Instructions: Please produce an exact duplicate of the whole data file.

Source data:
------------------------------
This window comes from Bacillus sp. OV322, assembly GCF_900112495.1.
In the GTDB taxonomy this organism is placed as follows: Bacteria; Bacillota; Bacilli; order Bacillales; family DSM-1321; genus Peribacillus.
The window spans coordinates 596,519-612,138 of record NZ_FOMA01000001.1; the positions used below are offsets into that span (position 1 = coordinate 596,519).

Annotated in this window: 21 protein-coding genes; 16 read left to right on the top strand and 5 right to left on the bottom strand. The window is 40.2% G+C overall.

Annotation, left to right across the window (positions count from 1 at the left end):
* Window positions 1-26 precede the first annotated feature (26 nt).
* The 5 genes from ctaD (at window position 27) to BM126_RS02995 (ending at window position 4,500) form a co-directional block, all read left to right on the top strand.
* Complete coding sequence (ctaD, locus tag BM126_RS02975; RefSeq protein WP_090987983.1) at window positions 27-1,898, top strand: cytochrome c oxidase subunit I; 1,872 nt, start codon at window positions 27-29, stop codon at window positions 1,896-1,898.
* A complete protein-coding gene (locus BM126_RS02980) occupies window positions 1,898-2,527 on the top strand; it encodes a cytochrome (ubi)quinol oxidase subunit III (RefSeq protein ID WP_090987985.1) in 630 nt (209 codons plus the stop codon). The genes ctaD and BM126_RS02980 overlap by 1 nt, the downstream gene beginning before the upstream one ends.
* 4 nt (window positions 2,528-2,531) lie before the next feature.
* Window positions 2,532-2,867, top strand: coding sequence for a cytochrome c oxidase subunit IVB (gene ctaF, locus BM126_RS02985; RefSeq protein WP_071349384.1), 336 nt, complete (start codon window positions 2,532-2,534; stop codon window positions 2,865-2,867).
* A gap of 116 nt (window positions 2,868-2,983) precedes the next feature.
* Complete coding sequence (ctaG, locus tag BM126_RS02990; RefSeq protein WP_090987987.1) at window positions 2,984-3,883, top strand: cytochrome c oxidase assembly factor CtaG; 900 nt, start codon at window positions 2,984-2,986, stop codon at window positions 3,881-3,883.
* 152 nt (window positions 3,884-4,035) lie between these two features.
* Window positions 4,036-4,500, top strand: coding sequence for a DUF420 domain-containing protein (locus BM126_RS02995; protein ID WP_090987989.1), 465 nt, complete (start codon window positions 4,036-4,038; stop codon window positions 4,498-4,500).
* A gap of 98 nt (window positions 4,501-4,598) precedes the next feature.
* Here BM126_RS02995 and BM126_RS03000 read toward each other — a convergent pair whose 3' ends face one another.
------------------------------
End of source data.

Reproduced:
This window comes from Bacillus sp. OV322, assembly GCF_900112495.1.
In the GTDB taxonomy this organism is placed as follows: Bacteria; Bacillota; Bacilli; order Bacillales; family DSM-1321; genus Peribacillus.
The window spans coordinates 596,519-612,138 of record NZ_FOMA01000001.1; the positions used below are offsets into that span (position 1 = coordinate 596,519).

Annotated in this window: 21 protein-coding genes; 16 read left to right on the top strand and 5 right to left on the bottom strand. The window is 40.2% G+C overall.

Annotation, left to right across the window (positions count from 1 at the left end):
* Window positions 1-26 precede the first annotated feature (26 nt).
* The 5 genes from ctaD (at window position 27) to BM126_RS02995 (ending at window position 4,500) form a co-directional block, all read left to right on the top strand.
* Complete coding sequence (ctaD, locus tag BM126_RS02975; RefSeq protein WP_090987983.1) at window positions 27-1,898, top strand: cytochrome c oxidase subunit I; 1,872 nt, start codon at window positions 27-29, stop codon at window positions 1,896-1,898.
* A complete protein-coding gene (locus BM126_RS02980) occupies window positions 1,898-2,527 on the top strand; it encodes a cytochrome (ubi)quinol oxidase subunit III (RefSeq protein ID WP_090987985.1) in 630 nt (209 codons plus the stop codon). The genes ctaD and BM126_RS02980 overlap by 1 nt, the downstream gene beginning before the upstream one ends.
* 4 nt (window positions 2,528-2,531) lie before the next feature.
* Window positions 2,532-2,867, top strand: coding sequence for a cytochrome c oxidase subunit IVB (gene ctaF, locus BM126_RS02985; RefSeq protein WP_071349384.1), 336 nt, complete (start codon window positions 2,532-2,534; stop codon window positions 2,865-2,867).
* A gap of 116 nt (window positions 2,868-2,983) precedes the next feature.
* Complete coding sequence (ctaG, locus tag BM126_RS02990; RefSeq protein WP_090987987.1) at window positions 2,984-3,883, top strand: cytochrome c oxidase assembly factor CtaG; 900 nt, start codon at window positions 2,984-2,986, stop codon at window positions 3,881-3,883.
* 152 nt (window positions 3,884-4,035) lie between these two features.
* Window positions 4,036-4,500, top strand: coding sequence for a DUF420 domain-containing protein (locus BM126_RS02995; protein ID WP_090987989.1), 465 nt, complete (start codon window positions 4,036-4,038; stop codon window positions 4,498-4,500).
* A gap of 98 nt (window positions 4,501-4,598) precedes the next feature.
* Here BM126_RS02995 and BM126_RS03000 read toward each other — a convergent pair whose 3' ends face one another.